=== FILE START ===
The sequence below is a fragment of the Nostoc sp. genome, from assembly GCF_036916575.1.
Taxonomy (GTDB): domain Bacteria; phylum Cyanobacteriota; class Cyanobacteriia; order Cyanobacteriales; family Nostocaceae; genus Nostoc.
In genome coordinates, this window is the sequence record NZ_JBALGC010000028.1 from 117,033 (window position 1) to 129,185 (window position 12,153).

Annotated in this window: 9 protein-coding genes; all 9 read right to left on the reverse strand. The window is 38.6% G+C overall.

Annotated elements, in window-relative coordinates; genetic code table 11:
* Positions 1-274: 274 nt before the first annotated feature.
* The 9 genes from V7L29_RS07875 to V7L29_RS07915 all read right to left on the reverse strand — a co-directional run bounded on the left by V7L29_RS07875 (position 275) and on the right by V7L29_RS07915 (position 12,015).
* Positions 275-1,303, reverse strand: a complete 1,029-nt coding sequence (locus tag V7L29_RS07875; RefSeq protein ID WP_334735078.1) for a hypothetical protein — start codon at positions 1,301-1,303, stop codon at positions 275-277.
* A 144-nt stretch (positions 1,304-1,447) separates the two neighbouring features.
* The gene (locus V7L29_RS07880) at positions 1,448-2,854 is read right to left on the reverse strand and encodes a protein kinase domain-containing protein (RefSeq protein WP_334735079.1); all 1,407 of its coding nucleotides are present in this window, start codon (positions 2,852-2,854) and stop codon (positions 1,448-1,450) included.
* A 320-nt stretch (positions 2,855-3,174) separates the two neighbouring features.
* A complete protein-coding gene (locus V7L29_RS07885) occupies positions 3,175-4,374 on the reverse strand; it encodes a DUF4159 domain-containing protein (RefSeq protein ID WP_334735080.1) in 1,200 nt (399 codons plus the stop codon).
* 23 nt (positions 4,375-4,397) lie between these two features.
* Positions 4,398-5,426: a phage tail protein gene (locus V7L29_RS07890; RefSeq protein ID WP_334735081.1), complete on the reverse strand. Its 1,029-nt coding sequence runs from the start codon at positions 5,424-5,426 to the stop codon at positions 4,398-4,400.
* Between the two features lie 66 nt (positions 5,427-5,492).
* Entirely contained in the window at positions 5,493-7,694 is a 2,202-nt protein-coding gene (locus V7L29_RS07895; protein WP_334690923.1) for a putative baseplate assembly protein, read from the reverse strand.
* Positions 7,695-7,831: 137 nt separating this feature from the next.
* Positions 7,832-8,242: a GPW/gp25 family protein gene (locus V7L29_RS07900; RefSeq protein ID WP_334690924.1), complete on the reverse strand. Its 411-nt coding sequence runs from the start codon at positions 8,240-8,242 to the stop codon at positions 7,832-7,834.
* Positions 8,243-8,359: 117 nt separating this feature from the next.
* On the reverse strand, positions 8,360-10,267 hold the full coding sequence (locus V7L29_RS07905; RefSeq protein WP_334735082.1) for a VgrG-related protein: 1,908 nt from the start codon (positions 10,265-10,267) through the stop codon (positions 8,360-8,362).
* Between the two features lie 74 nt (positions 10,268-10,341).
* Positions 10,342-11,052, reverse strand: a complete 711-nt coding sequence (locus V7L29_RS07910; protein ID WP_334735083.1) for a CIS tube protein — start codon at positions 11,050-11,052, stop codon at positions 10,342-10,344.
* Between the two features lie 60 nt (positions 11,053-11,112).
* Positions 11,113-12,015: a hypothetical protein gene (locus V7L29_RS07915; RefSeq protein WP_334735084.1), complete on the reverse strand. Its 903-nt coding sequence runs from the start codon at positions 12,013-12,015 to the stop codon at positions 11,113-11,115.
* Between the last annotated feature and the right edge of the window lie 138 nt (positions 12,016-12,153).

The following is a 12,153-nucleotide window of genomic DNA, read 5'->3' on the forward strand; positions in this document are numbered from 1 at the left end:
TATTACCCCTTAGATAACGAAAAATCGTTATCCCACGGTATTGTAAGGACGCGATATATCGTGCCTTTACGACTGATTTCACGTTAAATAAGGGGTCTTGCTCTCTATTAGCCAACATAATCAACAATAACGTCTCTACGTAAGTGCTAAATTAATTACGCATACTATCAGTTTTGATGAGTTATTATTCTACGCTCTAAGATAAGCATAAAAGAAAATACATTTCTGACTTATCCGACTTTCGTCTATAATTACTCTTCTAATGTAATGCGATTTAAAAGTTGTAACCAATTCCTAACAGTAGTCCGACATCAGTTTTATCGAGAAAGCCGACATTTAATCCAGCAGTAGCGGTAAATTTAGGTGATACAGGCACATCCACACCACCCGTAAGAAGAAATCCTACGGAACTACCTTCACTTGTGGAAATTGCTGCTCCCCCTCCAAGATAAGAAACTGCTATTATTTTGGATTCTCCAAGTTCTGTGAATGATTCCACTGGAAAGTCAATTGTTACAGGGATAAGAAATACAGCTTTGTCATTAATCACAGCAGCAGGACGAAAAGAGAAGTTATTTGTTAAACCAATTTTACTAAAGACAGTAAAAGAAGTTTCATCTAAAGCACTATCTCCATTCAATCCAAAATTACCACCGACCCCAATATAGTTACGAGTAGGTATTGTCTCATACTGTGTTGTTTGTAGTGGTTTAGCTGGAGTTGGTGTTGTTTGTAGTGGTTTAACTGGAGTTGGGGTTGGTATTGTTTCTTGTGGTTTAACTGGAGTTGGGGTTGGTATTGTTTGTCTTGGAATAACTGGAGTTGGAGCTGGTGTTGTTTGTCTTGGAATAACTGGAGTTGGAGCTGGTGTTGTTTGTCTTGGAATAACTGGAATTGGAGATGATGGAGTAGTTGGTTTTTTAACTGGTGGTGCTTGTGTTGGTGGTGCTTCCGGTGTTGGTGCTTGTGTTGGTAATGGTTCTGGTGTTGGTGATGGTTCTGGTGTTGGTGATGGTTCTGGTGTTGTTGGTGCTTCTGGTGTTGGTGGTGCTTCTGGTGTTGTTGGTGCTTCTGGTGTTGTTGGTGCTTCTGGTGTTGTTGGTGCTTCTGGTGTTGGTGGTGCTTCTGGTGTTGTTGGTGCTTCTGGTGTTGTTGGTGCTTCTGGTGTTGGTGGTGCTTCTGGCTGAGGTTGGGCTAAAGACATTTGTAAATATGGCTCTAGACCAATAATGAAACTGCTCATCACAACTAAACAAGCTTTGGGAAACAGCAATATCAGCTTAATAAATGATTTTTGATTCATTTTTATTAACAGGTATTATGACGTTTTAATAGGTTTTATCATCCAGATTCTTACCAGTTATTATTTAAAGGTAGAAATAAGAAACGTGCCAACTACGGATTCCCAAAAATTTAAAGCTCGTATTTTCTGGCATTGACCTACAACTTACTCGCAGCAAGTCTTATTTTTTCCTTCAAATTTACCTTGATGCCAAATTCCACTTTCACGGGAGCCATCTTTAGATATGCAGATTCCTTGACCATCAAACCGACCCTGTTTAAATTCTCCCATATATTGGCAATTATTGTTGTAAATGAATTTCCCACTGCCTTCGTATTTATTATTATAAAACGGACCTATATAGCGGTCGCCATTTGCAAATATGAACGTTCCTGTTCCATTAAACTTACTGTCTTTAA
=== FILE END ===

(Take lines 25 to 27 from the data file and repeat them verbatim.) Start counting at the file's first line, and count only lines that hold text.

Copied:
* Between the last annotated feature and the right edge of the window lie 138 nt (positions 12,016-12,153).

The following is a 12,153-nucleotide window of genomic DNA, read 5'->3' on the forward strand; positions in this document are numbered from 1 at the left end:
TATTACCCCTTAGATAACGAAAAATCGTTATCCCACGGTATTGTAAGGACGCGATATATCGTGCCTTTACGACTGATTTCACGTTAAATAAGGGGTCTTGCTCTCTATTAGCCAACATAATCAACAATAACGTCTCTACGTAAGTGCTAAATTAATTACGCATACTATCAGTTTTGATGAGTTATTATTCTACGCTCTAAGATAAGCATAAAAGAAAATACATTTCTGACTTATCCGACTTTCGTCTATAATTACTCTTCTAATGTAATGCGATTTAAAAGTTGTAACCAATTCCTAACAGTAGTCCGACATCAGTTTTATCGAGAAAGCCGACATTTAATCCAGCAGTAGCGGTAAATTTAGGTGATACAGGCACATCCACACCACCCGTAAGAAGAAATCCTACGGAACTACCTTCACTTGTGGAAATTGCTGCTCCCCCTCCAAGATAAGAAACTGCTATTATTTTGGATTCTCCAAGTTCTGTGAATGATTCCACTGGAAAGTCAATTGTTACAGGGATAAGAAATACAGCTTTGTCATTAATCACAGCAGCAGGACGAAAAGAGAAGTTATTTGTTAAACCAATTTTACTAAAGACAGTAAAAGAAGTTTCATCTAAAGCACTATCTCCATTCAATCCAAAATTACCACCGACCCCAATATAGTTACGAGTAGGTATTGTCTCATACTGTGTTGTTTGTAGTGGTTTAGCTGGAGTTGGTGTTGTTTGTAGTGGTTTAACTGGAGTTGGGGTTGGTATTGTTTCTTGTGGTTTAACTGGAGTTGGGGTTGGTATTGTTTGTCTTGGAATAACTGGAGTTGGAGCTGGTGTTGTTTGTCTTGGAATAACTGGAGTTGGAGCTGGTGTTGTTTGTCTTGGAATAACTGGAATTGGAGATGATGGAGTAGTTGGTTTTTTAACTGGTGGTGCTTGTGTTGGTGGTGCTTCCGGTGTTGGTGCTTGTGTTGGTAATGGTTCTGGTGTTGGTGATGGTTCTGGTGTTGGTGATGGTTCTGGTGTTGTTGGTGCTTCTGGTGTTGGTGGTGCTTCTGGTGTTGTTGGTGCTTCTGGTGTTGTTGGTGCTTCTGGTGTTGTTGGTGCTTCTGGTGTTGGTGGTGCTTCTGGTGTTGTTGGTGCTTCTGGTGTTGTTGGTGCTTCTGGTGTTGGTGGTGCTTCTGGCTGAGGTTGGGCTAAAGACATTTGTAAATATGGCTCTAGACCAATAATGAAACTGCTCATCACAACTAAACAAGCTTTGGGAAACAGCAATATCAGCTTAATAAATGATTTTTGATTCATTTTTATTAACAGGTATTATGACGTTTTAATAGGTTTTATCATCCAGATTCTTACCAGTTATTATTTAAAGGTAGAAATAAGAAACGTGCCAACTACGGATTCCCAAAAATTTAAAGCTCGTATTTTCTGGCATTGACCTACAACTTACTCGCAGCAAGTCTTATTTTTTCCTTCAAATTTACCTTGATGCCAAATTCCACTTTCACGGGAGCCATCTTTAGATATGCAGATTCCTTGACCATCAAACCGACCCTGTTTAAATTCTCCCATATATTGGCAATTATTGTTGTAAATGAATTTCCCACTGCCTTCGTATTTATTATTATAAAACGGACCTATATAGCGGTCGCCATTTGCAAATATGAACGTTCCTGTTCCATTAAACTTACTGTCTTTAA